5) The faith element is most evident in their deep sense of values, particularly of being an other-centred person. This echoes strongly with the core values of the gospel, even though there is little explicit reference to Christ.[4] 6) There is a strong desire among these parents to instil in their children what they themselves value. They want their children to be formed in the values they believe in. They also desire that their children grow up with a sense of God and of prayer.
7) The family sacraments are highly valued by these parents. They value them as family events, as key moments in an ongoing family tradition. They hope that the church would honour and respect all that is sacred to them in this.
8) Within this family context, they see the sacraments as part of the process of communicating to their children their own sense of values, of God and of prayer.
9) Their disposition towards church is complex. There is a lingering fondness for what they were brought up in. But Mass/church is not where the spiritual connection is now happening for them. Their experience has led them to low levels of confidence in the church. Mass-going does not work with a young family. Most of them do not experience church as geared towards including, welcoming and affirming them as young parents. In addition, they feel an alienation from its language and its teachings.[5] 10) These parents strongly affirm the direction in which the diocese is moving with First Communion. They particularly welcome an approach where parents are invited to opt in and actively play their part.

(3) MEETING POINTS

The SIG then began a process of listening to parishes’ experience of the sacraments in 2020. Over 30 parishes shared with us. We then invited VFs to share feedback from the October deanery discussions of the sacraments. This feedback was very much along the same lines as what we had been hearing and can be summarised as follows;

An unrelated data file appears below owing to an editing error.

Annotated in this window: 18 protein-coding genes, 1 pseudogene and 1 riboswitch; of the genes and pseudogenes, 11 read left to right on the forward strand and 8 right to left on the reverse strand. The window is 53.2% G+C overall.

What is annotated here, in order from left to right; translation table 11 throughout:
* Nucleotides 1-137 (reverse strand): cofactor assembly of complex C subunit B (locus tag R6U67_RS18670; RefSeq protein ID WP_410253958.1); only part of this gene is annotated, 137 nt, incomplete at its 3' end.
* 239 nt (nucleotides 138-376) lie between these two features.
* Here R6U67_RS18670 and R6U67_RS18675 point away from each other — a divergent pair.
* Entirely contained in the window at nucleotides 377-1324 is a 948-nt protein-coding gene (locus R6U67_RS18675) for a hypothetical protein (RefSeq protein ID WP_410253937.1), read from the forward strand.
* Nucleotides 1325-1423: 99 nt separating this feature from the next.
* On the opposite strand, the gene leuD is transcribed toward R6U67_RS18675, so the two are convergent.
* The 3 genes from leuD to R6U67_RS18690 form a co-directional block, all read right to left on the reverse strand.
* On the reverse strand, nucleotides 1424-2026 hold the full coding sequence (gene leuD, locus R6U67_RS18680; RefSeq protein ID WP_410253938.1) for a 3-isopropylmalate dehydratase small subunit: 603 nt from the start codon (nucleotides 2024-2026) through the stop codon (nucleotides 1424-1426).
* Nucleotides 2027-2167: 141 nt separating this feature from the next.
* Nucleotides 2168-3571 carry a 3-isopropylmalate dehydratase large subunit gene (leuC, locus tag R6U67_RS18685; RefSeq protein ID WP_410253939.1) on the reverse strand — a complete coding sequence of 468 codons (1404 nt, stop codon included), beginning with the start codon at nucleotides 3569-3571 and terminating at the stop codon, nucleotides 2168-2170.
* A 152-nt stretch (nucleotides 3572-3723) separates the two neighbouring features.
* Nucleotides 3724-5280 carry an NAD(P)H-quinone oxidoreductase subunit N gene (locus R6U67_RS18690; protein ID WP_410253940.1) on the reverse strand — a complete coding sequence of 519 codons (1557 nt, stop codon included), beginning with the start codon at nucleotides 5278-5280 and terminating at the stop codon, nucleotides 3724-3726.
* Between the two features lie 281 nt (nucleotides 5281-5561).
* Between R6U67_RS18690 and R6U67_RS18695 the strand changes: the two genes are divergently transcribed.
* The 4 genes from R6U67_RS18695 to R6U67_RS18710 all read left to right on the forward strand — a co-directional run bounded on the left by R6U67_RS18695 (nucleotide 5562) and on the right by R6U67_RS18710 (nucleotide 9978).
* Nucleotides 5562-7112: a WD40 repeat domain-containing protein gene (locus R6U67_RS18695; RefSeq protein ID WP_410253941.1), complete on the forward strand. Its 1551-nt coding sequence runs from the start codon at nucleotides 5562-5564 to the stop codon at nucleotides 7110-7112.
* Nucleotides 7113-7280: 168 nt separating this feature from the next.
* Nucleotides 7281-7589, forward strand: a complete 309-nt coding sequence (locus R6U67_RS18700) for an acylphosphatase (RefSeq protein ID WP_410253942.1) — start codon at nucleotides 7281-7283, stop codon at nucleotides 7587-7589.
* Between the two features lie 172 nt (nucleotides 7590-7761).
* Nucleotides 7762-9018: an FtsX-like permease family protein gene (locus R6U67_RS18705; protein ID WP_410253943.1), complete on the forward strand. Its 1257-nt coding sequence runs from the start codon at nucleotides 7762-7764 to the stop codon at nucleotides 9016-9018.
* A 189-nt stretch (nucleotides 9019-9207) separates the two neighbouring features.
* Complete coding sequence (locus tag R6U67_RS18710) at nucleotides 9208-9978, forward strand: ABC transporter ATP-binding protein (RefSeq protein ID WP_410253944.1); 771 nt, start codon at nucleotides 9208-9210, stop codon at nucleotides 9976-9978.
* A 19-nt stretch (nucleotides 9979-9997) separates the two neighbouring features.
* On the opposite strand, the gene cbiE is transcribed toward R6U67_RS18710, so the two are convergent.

1. There was a universal, strong positive feeling about the 2020 sacraments – celebrations that were smaller, simpler, more intimate, more prayerful, without the usual fuss and fanfare. Priests were struck by the amount of appreciation expressed by parents. There was a sense of ‘there’s something in this’. Parishes want to hold on to this next year and not go back. They are encouraged in this by the reactions of both parents and schools to this years’ experience.

2. At the same time, many parishes still have to complete 2020 sacraments. They are concerned about that (and about Christmas), not about 2021 sacraments. The suggestion of taking a ‘breather’ now was received positively (as well, parents and schools are not thinking about dates). Parishes are uncertain about 2021; they find it hard to visualise how the 2021 sacraments will work out. They are focused on practicalities rather than pastoral strategy for the future.

3. Looking ahead, the strongest pastoral concern was for outreach to parents. The main thread in this was about ‘people resources’; local leaders, trained to accompany parents. The accompaniment was usually spoken of in catechetical terms.

4. Parishes envisaged themselves in a continuing relationship with the school. There is a sense that a move from school-led to parish-led sacraments has begun, but that it will be gradual. Parishes value the school’s role and do not want to lose it. Some want to push ahead with the transition. Others feel quite dependent on the schools.